“I’m sure there were plenty members of my staff holding their breath as I presented my idea of the Founders Cup 2011,” Whan said. “At the time, we didn’t have a sponsor yet, but I took the players through the entire presentation and why I thought this was the right thing to do. At the end of the discussion, there was no discussion. Everyone stood up and applauded. There was a standing ovation. It was a strange and exciting reaction.”

Players are a predictable breed. They loved Carolyn Bivens when she was hired before Whan, but they ran her off when her business model failed in a sinking economy.

Whan’s Founders Cup may prove a great addition to the LPGA, but he better build more playing opportunities to go with it. Ideals aside, he shares the same bottom line that cost Bivens her job. Whan says he’s got at least three strong probable additions to next year’s schedule, possibly one this year.

The inaugural Founders Cup will be a success. It’s difficult to imagine top-10 tour pros having the nerve to pass playing. They’d risk being chastised as ingrates. It’s easy, however, to imagine players growing resentful of the commitment if they’re required to play this event annually without the tour growing around it.

When Bivens was hired, she believed the tour was undervaluing itself, that its business culture was soft and that sponsors took unfair advantage. She believed the tour was giving away too much of value. She might have failed in her heavy-handed approach, but if Whan’s model doesn’t work, old notions about the tour will be reinforced.

The Founders Cup encapsulates so much of who Whan is and what he’s come to believe about the LPGA’s mission as both a business and an association.

“Mike seems to have a plan for this,” Inkster said. “He’s not one to fly off the handle with something. He really thinks things through.

“I like what Mike’s doing overall. He’s building a solid foundation. Sponsors trust him, the media trusts him, the outside world trusts him. I think he’s got a lot of positive karma. Players aren’t complaining about him, they’re totally behind him.”

They’re behind a crazy idea to play for free. Whether they remember Whan kindly for it won’t depend on the Founders Cup as much as what comes after it.

Getty Images

What's in the bag: CareerBuilder winner Rahm

By Golf Channel DigitalJanuary 22, 2018, 10:37 pm

Jon Rahm defeated Andrew Landry in a playoff to earn his second PGA Tour title at the CareerBuilder Challenge. Here's what's in his bag:

Driver: TaylorMade M4 (9.5 degrees), with Aldila Tour Green 75 TX shaft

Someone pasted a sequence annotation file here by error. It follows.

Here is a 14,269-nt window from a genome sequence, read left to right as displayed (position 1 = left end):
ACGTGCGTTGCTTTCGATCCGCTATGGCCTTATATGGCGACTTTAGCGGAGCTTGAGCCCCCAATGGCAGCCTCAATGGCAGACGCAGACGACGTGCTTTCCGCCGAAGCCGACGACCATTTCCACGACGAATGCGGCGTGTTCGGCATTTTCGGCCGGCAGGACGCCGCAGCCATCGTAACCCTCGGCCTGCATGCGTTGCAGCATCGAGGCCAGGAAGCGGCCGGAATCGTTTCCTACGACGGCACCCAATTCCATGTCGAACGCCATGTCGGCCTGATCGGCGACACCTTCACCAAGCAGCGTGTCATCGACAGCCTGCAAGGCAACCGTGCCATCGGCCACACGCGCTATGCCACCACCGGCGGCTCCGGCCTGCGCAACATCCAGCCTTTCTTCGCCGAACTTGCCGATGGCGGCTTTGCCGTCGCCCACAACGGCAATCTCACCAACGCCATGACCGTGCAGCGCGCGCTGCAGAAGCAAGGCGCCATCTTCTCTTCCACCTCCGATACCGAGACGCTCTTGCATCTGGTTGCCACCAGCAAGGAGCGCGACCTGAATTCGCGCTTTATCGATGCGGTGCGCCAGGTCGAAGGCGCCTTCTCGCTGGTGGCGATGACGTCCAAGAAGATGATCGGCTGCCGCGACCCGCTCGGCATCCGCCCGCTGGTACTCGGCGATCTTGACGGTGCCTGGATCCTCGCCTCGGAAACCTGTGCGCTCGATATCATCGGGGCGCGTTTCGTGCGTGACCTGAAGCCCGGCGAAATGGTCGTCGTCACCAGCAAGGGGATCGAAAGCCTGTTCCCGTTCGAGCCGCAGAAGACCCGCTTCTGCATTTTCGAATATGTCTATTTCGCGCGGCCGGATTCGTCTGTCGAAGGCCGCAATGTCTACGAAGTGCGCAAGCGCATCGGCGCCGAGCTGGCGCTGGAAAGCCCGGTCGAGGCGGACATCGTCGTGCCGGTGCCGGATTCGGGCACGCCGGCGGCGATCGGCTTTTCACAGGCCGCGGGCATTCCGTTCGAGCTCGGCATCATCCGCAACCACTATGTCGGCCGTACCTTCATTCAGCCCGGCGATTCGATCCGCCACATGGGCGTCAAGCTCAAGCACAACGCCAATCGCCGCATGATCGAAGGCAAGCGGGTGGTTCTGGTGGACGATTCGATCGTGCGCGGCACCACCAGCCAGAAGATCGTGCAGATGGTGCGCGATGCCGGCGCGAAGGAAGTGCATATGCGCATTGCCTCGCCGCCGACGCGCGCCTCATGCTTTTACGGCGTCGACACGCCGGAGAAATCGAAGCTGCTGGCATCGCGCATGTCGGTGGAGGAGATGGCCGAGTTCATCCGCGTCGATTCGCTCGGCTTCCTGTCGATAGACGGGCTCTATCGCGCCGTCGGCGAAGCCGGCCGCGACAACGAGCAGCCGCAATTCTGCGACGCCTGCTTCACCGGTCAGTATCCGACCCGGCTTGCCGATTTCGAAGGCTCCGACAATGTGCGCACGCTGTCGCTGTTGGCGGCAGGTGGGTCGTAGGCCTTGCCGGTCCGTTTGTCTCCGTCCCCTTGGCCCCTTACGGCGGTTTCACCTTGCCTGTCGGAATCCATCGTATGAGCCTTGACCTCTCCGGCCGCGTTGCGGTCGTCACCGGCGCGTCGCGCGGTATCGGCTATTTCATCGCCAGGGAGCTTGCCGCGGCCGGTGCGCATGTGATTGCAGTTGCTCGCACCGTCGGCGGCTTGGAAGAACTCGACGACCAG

Fairway wood: TaylorMade M3 (19 degrees), with Aldila Tour Green 75 TX shaft

Irons: TaylorMade P790 (3), P750 (4-PW), with Project X 6.5 shafts

Wedges: TaylorMade Milled Grind (52, 56 degrees), Milled Grind Hi-Toe (60 degrees), with Project X 6.5 shafts

Putter: TaylorMade Spider Tour Red

Ball: TaylorMade TP5x

Getty Images

Strange irked by Rahm-Landry friendly playoff

By Jason CrookJanuary 22, 2018, 9:45 pm

Curtis Strange knows a thing or two about winning golf tournaments, and based on his reaction to the CareerBuilder Challenge playoff on Sunday, it’s safe to say he did things a little differently while picking up 17 PGA Tour victories in his Hall-of-Fame career.

While Jon Rahm and Andrew Landry were “battling” through four extra holes, Strange, 62, tweeted his issues with the duo’s constant chit-chat and friendly banter down the stretch at La Quinta Country Club, where Rahm eventually came out on top.

The two-time U.S. Open champ then engaged with some followers to explain his point a little more in depth.

So, yeah ... don't think he's changing his perspective on this topic anytime soon ever.

Getty Images

Randall's Rant: The Euros won't just roll over

By Randall MellJanuary 22, 2018, 9:36 pm

The Ryder Cup may not be the King Kong of golf events yet, but you can hear the biennial international team event thumping its chest a full eight months out.

As anticipation for this year’s big events goes, there is more buzz about Europe’s bid to hold off a rejuvenated American effort in Paris in September than there is about the Masters coming up in April.

Thank Europe’s phenomenal success last weekend for that.

And Rory McIlroy’s impassioned remarks in Abu Dhabi.

And the provocative bulletin board material a certain Sports Illustrated writer provided the Europeans a couple months ago, with a stinging assault on the Euro chances that read like an obituary.